[The following is an excerpt from our upcoming online seminar Achieving Perfect Credit. To sign up for the entire seminar, click here. All seminar participants get a free copy of their credit report and credit score.]
Truth #1: Credit reporting is a good thing, not a bad thing.
For those of you expecting to get a hellfire and brimstone sermon on the horrors of the credit reporting industry, this may surprise you. Credit reporting is one of the most important economic developments in history. The availability of accurate information about the creditworthiness of individual people and businesses is what makes the U.S. economy the envy of the world. It allows a person who's a good credit risk to get credit at favorable rates while less responsible folks are asked to pay a bit more to compensate for the lender's risk. It's a beautiful meritocracy where you get rewarded over time for being responsible. That's the good news.
Truth #2: Lots of mistakes are made.
The sheer size of the consumer reporting industry is mind-boggling. According to the Philadelphia Federal Reserve, there are more than 1,000 consumer reporting agencies (CRAs) in the country. You're probably most familiar with the three biggest CRAs -- Equifax, Experian, and TransUnion. Two million credit reports are ordered each day and two billion pieces of information are added to these credit files each month. The average consumer's credit report is updated five times a day. Computers or not, when you're handling that much information, mistakes are going to happen. But how bad is it?
Understanding how prevalent errors are depends on who you listen to and what their biases are. We're aware of four studies that have been done, all of which point to either serious errors in credit reports or problematic inconsistencies in credit scoring across the Big 3 CRAs. The overall consumer reporting system is very important to our economy and does far more good than bad, but it's undeniable that serious errors are made pretty regularly.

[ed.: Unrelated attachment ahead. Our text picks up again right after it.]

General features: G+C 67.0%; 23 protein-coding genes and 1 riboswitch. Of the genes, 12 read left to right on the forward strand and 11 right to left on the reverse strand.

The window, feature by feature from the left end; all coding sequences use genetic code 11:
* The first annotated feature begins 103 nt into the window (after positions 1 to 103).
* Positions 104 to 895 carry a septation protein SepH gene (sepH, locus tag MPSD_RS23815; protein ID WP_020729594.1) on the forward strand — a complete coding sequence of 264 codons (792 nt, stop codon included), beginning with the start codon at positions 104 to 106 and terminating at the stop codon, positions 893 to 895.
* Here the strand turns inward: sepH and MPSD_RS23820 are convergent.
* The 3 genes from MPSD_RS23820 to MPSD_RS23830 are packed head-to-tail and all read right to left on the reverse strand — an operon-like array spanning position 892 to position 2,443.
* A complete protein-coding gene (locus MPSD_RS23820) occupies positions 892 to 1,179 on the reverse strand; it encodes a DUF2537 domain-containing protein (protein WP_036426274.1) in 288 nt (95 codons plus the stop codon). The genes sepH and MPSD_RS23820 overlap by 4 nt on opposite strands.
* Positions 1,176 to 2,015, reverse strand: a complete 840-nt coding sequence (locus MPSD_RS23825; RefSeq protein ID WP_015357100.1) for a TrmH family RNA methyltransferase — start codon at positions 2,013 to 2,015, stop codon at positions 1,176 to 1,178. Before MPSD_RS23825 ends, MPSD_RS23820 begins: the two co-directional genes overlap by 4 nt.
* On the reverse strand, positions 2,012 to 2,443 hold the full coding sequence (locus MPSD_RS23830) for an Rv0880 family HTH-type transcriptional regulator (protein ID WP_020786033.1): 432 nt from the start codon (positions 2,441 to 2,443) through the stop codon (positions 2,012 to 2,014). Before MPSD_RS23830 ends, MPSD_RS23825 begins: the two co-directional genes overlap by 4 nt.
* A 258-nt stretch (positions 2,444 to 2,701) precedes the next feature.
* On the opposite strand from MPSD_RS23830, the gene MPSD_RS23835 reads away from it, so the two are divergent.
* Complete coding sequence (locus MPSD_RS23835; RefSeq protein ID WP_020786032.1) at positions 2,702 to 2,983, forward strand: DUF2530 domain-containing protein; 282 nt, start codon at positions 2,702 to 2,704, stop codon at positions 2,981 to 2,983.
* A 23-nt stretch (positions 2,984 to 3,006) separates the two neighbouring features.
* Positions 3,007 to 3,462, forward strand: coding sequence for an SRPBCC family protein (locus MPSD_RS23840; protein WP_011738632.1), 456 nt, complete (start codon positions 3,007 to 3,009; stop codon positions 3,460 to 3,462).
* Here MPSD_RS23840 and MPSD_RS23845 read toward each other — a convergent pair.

Truth #3: Nobody is looking out for you. Except you.
What most people don't realize is that there is almost no structure in place to prevent the errors from taking place. The CRAs take some steps to make sure that the data reported to them comes in a standard format, but they still can't prevent properly formatted data that's simply incorrect from being reported.
There is plenty you can do to correct the problems once you find them, as we'll show you throughout the seminar, but little or nothing to prevent errors at the outset. The point is that the only person who can look out for your interests here is... well... you. The government has passed laws that give you the right to correct errors once they are discovered, but no government agency is overseeing the CRAs to ensure accuracy of initially reported data. This leads us nicely into the next Naked Truth...
Truth #4: The laws protect you, not "them."
First, realize that no law has ever been passed that mandates credit reporting. Laws exist to say that the CRAs may do business, not that they must do business. The naked truth here is that nobody is required to report anything about you.
Over the years, a number of laws have been passed that are aimed at protecting you, the consumer. These laws include the Fair Credit Reporting Act (FCRA), the Equal Credit Opportunity Act (ECOA), and the Fair Debt Collection Practices Act (FDCPA). The specific provisions of these laws make the rules on how the credit reporting industry can do business and it puts pressure on "them" and protects you.
We'll be going into greater detail on some of these laws later in the seminar. They provide the tools you need to ensure that your file is accurate and that you are being treated fairly by both your creditors and the CRAs. These tools will help you to boost your score to its highest potential.
Truth #5: It's all just gossip.